It is advantageous to use for this chromatography an extract which has been subjected to heat-denaturing, the peptide according to the invention remaining in solution and retaining its complete activity whilst other proteins can be separated off by sedimentation or filtration. A material which is separated off as a precipitate on treatment of the extract by addition of water-miscible organic solvents, preferably acetone, can also be used for the chromatography. Similarly, it is possible to use an extract which has been subjected to fractional precipitation by addition of water-soluble inorganic and/or organic salts, preferably ammonium sulfate, the peptide precipitating in certain concentration ranges, which depend on the salt used, and being concentrated by sedimentation techniques. An extract which, as a result of fractionation by means of membrane filtration and/or gel filtration, still contains only peptides having a molecular weight below 10,000 Daltons can furthermore be used for the chromatography.
Extracts which have been obtained by a combination of two or more of the processes described above could of course also be used for the chromatography.
The starting material for the preparation of the polypeptide according to the invention consists of fresh thymus glands or such gland material which has been stored in a deep-frozen state promptly after slaughter. An aqueous extract is prepared from this material by comminution in the frozen state and addition of a slat solution, with further cooling (0° to +4° C.). It is advantageous to subject this extract to an optimum temperature of between 70° to 90° C., preferably 80° C., by rapid heating, because most of the proteases are thereby inactivated and separated off as a precipitate. Separation is effected by centrifugation and filtration over gauze.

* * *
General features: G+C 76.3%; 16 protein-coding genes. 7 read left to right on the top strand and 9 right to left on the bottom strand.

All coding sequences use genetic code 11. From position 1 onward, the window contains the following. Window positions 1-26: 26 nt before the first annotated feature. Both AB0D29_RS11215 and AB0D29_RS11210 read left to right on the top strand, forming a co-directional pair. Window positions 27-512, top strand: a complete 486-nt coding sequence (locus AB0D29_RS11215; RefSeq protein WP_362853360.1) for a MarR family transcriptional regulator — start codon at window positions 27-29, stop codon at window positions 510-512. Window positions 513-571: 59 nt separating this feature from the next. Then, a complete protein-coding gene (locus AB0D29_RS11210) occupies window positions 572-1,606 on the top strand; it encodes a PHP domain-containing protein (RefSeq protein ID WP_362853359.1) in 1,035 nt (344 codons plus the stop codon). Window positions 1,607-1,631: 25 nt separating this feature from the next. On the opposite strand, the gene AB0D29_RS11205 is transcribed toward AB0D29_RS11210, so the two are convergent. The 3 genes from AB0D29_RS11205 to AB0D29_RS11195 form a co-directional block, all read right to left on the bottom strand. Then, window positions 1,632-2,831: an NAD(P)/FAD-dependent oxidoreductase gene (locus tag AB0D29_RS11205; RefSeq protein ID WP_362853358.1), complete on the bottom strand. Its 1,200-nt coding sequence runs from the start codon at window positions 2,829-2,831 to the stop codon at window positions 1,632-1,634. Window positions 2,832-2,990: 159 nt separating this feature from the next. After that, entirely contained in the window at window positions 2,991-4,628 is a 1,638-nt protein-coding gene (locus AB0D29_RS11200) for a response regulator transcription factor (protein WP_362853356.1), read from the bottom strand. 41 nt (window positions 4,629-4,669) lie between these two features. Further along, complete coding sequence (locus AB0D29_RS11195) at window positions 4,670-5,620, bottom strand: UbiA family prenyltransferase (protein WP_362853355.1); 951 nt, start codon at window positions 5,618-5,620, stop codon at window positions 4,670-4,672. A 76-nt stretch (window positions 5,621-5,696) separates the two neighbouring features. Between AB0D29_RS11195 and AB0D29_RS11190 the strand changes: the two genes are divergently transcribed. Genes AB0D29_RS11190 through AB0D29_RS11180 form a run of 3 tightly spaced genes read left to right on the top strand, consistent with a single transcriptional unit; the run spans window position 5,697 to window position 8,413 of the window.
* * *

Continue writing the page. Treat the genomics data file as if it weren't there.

Comparison with other protease inactivation methods, such as the addition of chemical inactivators, for example phenylmethylsulfonyl fluoride (PMSF) has shown that neither the yield nor the activity drops solely by heat treatment, and that this process is thus adequate per se for this purpose.